Physical vapour deposition (PVD) is a thin-film coating process which produces coatings of pure metals, metallic alloys and ceramics, thickness usually in the range 1 to 10µm. It is characterized by a process in which the material goes from a condensed phase to a vapor phase and then back to a thin film condensed phase. Physical vapour deposition processes are pollution free and normally use inorganic elements or compounds and gases.
The advantages and disadvantages of the PVD processes.
|1. Compared to the substrate materials, materials can be deposited with improved properties.|
2. Almost any type of inorganic materials can be used as well as some kinds of organic materials.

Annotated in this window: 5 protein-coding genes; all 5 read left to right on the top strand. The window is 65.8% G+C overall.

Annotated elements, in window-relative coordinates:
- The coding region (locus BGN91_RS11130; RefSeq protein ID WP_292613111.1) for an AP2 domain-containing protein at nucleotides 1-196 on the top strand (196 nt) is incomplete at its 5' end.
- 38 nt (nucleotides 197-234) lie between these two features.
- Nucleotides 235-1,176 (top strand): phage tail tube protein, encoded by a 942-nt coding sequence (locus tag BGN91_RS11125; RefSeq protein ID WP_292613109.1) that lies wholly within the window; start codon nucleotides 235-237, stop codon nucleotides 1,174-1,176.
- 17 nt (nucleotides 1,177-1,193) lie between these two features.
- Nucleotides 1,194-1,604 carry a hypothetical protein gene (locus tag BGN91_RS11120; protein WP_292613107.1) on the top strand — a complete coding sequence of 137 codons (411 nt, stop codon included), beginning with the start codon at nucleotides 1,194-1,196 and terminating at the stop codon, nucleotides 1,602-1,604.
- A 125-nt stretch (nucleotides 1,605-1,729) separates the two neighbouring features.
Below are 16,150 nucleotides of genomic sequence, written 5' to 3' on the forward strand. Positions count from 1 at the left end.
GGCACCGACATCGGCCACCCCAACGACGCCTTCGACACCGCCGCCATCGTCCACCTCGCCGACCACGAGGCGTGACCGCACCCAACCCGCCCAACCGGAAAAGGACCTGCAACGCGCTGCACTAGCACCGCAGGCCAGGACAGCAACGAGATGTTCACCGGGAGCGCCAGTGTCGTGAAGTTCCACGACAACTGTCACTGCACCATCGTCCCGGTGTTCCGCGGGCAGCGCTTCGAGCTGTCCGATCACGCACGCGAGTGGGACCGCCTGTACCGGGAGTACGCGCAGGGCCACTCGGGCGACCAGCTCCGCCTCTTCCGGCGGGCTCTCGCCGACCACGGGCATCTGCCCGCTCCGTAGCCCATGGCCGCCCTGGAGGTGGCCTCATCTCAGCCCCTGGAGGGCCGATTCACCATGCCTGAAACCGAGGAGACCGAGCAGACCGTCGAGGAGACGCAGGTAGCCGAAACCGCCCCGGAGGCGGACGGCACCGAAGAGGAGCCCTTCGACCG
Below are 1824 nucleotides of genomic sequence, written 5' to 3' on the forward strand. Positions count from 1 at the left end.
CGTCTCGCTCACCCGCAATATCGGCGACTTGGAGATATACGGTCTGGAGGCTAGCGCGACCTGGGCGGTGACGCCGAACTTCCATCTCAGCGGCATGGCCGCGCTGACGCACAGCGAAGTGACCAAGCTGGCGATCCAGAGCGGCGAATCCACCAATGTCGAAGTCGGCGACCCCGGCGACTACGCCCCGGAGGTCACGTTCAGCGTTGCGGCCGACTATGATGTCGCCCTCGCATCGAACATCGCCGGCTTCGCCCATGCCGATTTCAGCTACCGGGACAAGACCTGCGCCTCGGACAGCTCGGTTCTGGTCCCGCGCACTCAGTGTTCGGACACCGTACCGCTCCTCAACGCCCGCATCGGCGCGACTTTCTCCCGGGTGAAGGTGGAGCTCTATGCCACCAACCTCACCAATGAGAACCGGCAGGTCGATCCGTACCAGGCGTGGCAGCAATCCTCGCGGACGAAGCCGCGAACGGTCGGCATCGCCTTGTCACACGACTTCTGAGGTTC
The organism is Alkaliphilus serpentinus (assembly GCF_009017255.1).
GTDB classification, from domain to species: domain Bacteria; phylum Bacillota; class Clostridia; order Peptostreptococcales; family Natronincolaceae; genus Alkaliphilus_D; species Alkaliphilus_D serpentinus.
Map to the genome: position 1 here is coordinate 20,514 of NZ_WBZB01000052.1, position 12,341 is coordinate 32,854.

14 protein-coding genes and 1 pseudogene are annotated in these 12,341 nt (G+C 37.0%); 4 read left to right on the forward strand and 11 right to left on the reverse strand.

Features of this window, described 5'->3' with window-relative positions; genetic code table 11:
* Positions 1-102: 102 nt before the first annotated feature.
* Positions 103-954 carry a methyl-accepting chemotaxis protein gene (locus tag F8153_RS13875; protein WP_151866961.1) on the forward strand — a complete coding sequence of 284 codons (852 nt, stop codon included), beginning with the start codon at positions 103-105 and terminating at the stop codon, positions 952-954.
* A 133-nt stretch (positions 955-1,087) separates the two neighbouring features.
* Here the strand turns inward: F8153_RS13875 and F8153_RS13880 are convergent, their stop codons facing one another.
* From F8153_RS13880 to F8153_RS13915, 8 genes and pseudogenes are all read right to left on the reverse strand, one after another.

3. The processes are more environmentally friendly than processes such as electroplating.
|1. It is extremely difficult to coat undercuts and similar surface features.|
2. High capital cost.
3. Some processes operate at high technical requirements, such as high vacuums, high temperatures and appropriate cooling systems.
4. The rate of coating deposition is quite slow.
The most commonly used PVD processes are thermal evaporation, sputtering, and ion plating.
|Type||Thermal Evaporation||Sputtering||Ion Plating|
|Undertaken Environment||a controlled atmosphere at reduced pressure||a controlled atmosphere at reduced pressure||a controlled atmosphere at reduced pressure|
|Principle||Heating and condenses||The electrical generation of a plasma||A combination of thermal evaporation and sputtering|
PVD is used in a variety of applications, including:
1. Electronic Circuitry: aluminium tracks and ceramic resistors
2. Optics: anti-reflective ceramic coatings
3. Plastics: decorative coatings
4. Machine and press tools: prevention coatings